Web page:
This study examined sample attrition in cohorts of permanent and non-permanent employees. The focus was on the associations of baseline SOC with non-response to follow-up survey. In addition, we examined whether SOC predicted contact failure due to exit from the work place among permanent employees and contact failure due to unlocated address among fixed-term and subsidised employees. Corresponding associations with sociodemographic factors and self-rated health were also studied.
We found that low SOC predicted low response rate in the cohort of fixed-term employees. Contact failure was not related to SOC among permanent employees, i.e. those who left work for "natural" reasons such as a move to another workplace, retirement or death, had only slightly lower SOC than the respondents. Among non-permanent employees contact failure tended to be more common in those with low SOC, but this association did not reach statistical significance.
According to Antonovsky [7, 8] SOC predicts and explains an individual's movement along the health-disease continuum. He viewed SOC as individuals' global orientation or disposition leading to a certain attitude towards their internal and external environment . A strong SOC means good resources to resist stressful encounters, including work-related stress and other exposures. In line with this, Feldt  found that employees with strong SOC had fewer psychosomatic symptoms and lower level of emotional exhaustion at work. Antonovsky's theory also suggests that SOC stabilises by the age of about 30, and the first years of employment are important in this development . The period during which individuals leave their studies to enter the labour market appears particularly important ; if the early career is characterised by insecure entry into work, SOC may never reach the optimal level.
In our study, the permanent employees were older than the fixed-term and subsidised employees, and it is evident that majority of them should have had a stable SOC. However, as most of the non-permanent employees were older than 30, and we may assume that their SOC was also relatively stable.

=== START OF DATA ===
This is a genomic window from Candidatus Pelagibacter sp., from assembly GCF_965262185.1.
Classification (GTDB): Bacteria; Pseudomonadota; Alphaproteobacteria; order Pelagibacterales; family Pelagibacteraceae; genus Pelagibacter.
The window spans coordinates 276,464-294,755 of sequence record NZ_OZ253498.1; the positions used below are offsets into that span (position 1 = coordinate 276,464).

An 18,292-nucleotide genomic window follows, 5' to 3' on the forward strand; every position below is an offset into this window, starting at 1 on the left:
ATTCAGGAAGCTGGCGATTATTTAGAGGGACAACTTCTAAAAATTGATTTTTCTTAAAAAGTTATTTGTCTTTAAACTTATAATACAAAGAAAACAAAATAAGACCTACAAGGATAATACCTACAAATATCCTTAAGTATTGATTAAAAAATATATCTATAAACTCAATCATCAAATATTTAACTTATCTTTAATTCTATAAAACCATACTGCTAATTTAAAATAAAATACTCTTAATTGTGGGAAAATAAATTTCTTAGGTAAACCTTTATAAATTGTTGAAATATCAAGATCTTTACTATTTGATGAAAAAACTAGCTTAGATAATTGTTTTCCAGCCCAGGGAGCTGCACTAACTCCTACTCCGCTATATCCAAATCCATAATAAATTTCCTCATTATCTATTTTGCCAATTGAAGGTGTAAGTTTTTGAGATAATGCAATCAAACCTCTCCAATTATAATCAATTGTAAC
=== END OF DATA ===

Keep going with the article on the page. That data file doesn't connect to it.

Research in the field of psychiatry has documented that psychiatric disorders and psychopathology increase sample attrition due to loss of contact rather than refusal [6, 18]. According to our results SOC does not follow this tendency. In other words it seems to be inappropriate to consider SOC simply as an indicator of mental morbidity or psychological well-being.
Poor self-rated health has been shown to predict sample attrition [1, 5, 19]. Our findings confirm this in the cohort of permanent employees, both with regard to non-response and to exit. In fixed-term employees the point estimate showed an opposite though statistically non-significant association with regard to non-response. On the other hand, among them responding was associated with high SOC. In all, these findings add one more paradox to the body of research concerning health and well-being of fixed-term employees [see e.g ].
Women tend to participate in follow-up more actively than men [19, 21–23], although there are some conflicting findings [2, 24]. In this study women also were more likely to respond in all cohorts. Several studies have explained this by pointing to gender differences in health. However, in our study such an explanation was unlikely because the analyses were adjusted for self-rated health at baseline.
The probability of responding is reported in most studies to increase with age [7, 10, 12], although there are studies of elderly cohorts reporting opposite findings [3, 12]. In our study the cohorts were relatively young. Thus, our finding of less attrition among older participants was to be expected.
Higher response rates have been reported among those with a higher socio-economic status [1–3, 6, 18, 19, 21–24]. This finding was replicated in our study but only among permanent employees.
This study, concentrating on associations between SOC and sample attrition during follow-up, does not permit conclusions of a potential SOC-related participation bias in the initial survey. It is possible that the effect of SOC is different in surveys conducted among unselected populations.